PHILADELPHIA (September 13, 2012) - A leading evolutionary biologist whose textbooks on evolution are widely read by college students around the country will receive the prestigious Joseph Leidy Award, the Academy of Natural Sciences of Drexel University announced today.
Dr. Douglas J. Futuyma, distinguished professor of ecology and evolution at the State University of New York at Stony Brook, was chosen not only for his body of research, but also for his keen ability to communicate complex ideas to scientists, students and the general public. Futuyma is the author of undergraduate textbooks, including Evolutionary Biology, Evolution and Science on Trial: The Case for Evolution, all of which have set the standard for evolutionary education.
"Dr. Futuyma is widely known for his ability to communicate the vast and complex knowledge of evolutionary biology to both seasoned scientists and students just beginning their college studies," said Academy President and CEO George W. Gephart, Jr.
"He's a broad thinker who truly revels in the joy of life's diversity and the teaching and study of evolutionary biology," said Academy Chaplin Chair and Curator of Ichthyology Dr. John Lundberg, who served on the committee which selected the Stony Brook professor.
Futuyma will receive the award in a public ceremony on Thursday, Oct. 11, the opening day of a two-day symposium at the Academy and on the Drexel University campus. The symposium, "Biodiversity: From Evolutionary Origins to Ecosystems Function," will explore current and future research on the diversity of life with a focus on evolutionary biology, ecology and environmental quality.
Futuyma will deliver the keynote address, "Explaining Biodiversity: The Impending Synthesis," following the award presentation at 5:30 p.m. The talk and a reception afterward is open to the public. The fee is $10; Academy members are free. To register for the talk and reception, visit http://leidyaward.eventbrite.com.
A professor at Stony Brook since 1969, Futuyma also served as a professor and chair of the Department of Ecology and Evolutionary Biology at the University of Michigan, Ann Arbor, from 2002-04. He has had many visiting professor appointments in the U.S. and abroad.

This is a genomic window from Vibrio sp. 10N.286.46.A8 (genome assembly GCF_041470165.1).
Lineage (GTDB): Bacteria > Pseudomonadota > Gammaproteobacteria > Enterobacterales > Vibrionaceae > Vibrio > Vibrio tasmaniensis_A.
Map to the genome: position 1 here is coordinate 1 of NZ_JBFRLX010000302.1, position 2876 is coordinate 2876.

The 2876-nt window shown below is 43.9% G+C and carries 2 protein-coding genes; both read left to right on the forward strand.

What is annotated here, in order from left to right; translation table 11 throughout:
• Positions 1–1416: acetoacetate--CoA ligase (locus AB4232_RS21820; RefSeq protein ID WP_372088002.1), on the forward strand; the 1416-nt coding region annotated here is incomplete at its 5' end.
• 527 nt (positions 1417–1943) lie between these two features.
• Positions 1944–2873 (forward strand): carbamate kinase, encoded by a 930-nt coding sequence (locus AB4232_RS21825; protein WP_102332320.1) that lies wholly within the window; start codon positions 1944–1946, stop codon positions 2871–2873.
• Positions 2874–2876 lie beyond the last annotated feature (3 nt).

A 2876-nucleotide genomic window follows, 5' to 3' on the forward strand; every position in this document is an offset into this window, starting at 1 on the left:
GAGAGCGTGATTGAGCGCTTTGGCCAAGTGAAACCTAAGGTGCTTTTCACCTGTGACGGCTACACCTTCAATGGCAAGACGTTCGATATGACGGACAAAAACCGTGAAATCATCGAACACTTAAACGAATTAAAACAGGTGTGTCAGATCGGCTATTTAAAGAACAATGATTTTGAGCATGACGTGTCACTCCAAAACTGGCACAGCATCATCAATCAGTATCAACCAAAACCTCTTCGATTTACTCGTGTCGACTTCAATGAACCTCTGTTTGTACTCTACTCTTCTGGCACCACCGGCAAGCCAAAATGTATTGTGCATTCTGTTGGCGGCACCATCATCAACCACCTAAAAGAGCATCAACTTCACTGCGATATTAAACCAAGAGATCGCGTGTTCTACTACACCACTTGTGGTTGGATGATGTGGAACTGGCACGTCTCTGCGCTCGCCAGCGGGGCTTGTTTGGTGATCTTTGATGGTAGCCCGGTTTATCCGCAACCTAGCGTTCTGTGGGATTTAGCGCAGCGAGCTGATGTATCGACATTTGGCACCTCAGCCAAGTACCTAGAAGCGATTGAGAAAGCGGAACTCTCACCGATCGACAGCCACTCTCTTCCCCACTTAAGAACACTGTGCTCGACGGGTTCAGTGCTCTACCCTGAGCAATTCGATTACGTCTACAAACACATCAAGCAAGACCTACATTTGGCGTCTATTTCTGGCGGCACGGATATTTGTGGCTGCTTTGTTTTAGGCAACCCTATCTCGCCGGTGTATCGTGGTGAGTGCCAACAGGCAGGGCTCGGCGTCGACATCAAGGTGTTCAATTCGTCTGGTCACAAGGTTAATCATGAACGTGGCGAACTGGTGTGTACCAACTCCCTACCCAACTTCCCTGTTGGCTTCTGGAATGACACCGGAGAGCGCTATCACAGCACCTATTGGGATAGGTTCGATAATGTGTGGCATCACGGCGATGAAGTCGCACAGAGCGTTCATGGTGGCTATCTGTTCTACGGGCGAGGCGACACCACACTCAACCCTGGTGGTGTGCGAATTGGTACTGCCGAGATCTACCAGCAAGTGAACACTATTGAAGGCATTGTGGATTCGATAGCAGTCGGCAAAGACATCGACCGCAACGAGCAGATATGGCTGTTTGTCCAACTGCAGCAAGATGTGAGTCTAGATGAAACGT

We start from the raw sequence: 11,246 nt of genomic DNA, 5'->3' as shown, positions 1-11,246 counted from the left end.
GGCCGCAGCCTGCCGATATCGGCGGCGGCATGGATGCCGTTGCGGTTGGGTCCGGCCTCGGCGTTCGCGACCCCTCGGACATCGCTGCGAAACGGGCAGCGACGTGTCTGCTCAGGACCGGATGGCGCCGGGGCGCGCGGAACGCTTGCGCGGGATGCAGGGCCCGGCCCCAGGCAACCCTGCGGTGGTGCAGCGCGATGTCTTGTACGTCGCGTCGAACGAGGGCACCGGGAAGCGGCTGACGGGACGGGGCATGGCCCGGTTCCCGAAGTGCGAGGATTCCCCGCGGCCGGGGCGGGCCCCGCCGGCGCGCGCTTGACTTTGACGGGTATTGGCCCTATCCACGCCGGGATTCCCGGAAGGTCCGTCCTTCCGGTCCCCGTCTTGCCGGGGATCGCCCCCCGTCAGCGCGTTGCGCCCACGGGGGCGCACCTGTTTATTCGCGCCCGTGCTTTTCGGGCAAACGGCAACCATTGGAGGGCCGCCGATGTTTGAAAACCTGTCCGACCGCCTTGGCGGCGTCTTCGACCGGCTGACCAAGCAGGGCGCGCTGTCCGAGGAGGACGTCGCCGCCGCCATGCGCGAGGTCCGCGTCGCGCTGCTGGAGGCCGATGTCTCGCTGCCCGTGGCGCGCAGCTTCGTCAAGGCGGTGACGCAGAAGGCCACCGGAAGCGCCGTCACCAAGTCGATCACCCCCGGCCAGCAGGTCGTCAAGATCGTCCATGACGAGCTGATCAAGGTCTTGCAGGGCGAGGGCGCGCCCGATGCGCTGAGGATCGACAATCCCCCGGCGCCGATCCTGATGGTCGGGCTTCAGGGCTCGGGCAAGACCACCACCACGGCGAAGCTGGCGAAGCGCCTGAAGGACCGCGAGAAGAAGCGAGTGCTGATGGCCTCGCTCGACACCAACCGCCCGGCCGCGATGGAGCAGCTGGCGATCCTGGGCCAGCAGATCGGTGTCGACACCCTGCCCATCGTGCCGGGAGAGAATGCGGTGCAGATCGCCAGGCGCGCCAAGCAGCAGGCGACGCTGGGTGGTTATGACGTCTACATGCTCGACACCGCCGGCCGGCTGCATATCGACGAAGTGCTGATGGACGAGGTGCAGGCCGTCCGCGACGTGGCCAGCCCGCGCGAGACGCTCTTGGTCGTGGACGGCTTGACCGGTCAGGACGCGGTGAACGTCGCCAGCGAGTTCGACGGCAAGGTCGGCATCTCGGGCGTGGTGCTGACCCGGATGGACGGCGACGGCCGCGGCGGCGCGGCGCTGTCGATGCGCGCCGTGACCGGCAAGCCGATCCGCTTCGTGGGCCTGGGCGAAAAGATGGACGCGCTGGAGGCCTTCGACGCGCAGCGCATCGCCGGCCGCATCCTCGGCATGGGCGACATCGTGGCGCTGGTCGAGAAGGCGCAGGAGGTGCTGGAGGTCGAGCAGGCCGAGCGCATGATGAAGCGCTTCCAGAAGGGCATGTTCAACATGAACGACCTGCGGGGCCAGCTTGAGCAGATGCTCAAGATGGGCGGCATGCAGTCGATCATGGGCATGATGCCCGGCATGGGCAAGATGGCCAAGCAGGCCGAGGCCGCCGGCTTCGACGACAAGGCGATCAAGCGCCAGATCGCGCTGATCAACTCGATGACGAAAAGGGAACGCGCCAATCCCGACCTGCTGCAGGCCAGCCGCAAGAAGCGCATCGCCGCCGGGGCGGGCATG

In addition to his teaching career, he has conducted extensive research and published many scholarly papers on the evolutionary relationships of insects to their plant hosts. He is a research associate at the American Museum of Natural History in New York and served as president of the Society for the Study of Evolution, the American Society of Naturalists, and the American Institute of Biological Sciences. He was elected to the American Academy of Arts and Sciences in 1996 and the U.S. National Academy of Sciences in 2006.
The Academy, the nation's oldest natural history museum, established the Joseph Leidy Award in 1923 to recognize excellence in publications, explorations, discoveries or research in the natural sciences. Leidy was a leading 19th-century anatomist, paleontologist, parasitologist and Academy president.
Futuyma joins a distinguished list of previous Leidy Award recipients including Academy ornithologist James Bond (1975), biologist Dr. Edward O. Wilson (1979), evolutionary biologists Drs. Peter and Rosemary Grant (1995), and Australian conservationist Dr. Tim Flannery (2010).
About the Symposium
Describing and recording the world's biodiversity and determining its evolutionary history and ecology is a continual process that is far from complete. Speakers at the symposium on Oct. 11 and 12, will discuss new and innovative uses of museum collections to acquire more knowledge. They also will describe new approaches for determining the evolutionary origins and relationships of diverse groups of organisms. To register for the symposium, visit http://ans2012symposium.eventbrite.com/
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Founded in 1812, the Academy of Natural Sciences of Drexel University is America's oldest natural history museum and a world leader in biodiversity and environmental research. For 200 years, the Academy has carried out its mission to encourage and cultivate the sciences, exploring the remarkable diversity of our natural world and sharing these discoveries with the public through innovative exhibits, publications, and educational programming.
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